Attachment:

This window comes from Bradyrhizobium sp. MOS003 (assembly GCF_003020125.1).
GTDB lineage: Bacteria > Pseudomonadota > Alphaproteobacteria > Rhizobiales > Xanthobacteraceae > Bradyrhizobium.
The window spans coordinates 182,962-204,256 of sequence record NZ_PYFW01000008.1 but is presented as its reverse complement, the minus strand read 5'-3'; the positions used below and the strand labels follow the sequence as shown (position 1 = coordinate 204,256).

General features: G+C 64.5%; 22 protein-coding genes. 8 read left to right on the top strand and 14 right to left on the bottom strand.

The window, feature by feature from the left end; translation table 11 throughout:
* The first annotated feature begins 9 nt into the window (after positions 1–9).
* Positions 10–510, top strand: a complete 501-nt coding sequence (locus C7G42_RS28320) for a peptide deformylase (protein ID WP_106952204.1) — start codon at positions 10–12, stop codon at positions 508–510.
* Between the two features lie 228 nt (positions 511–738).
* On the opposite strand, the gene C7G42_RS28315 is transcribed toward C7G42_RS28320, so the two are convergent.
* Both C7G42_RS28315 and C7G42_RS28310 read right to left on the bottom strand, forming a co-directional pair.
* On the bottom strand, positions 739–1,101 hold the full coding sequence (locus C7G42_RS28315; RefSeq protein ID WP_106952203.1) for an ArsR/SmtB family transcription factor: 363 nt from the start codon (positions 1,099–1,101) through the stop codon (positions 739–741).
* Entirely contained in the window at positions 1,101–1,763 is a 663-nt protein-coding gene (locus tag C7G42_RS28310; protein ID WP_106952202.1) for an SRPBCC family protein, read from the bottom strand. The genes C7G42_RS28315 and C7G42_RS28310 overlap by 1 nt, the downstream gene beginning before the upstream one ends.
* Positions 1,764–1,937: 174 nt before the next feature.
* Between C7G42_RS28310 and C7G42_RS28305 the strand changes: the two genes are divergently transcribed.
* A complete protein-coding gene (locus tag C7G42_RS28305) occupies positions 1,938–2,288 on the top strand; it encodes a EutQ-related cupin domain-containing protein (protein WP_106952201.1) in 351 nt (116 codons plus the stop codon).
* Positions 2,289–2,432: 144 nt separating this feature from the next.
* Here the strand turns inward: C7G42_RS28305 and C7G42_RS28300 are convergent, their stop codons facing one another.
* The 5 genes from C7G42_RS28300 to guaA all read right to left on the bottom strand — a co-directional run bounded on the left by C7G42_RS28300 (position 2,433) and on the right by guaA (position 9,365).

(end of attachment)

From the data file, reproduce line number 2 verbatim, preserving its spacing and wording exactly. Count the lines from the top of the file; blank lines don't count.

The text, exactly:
GTDB lineage: Bacteria > Pseudomonadota > Alphaproteobacteria > Rhizobiales > Xanthobacteraceae > Bradyrhizobium.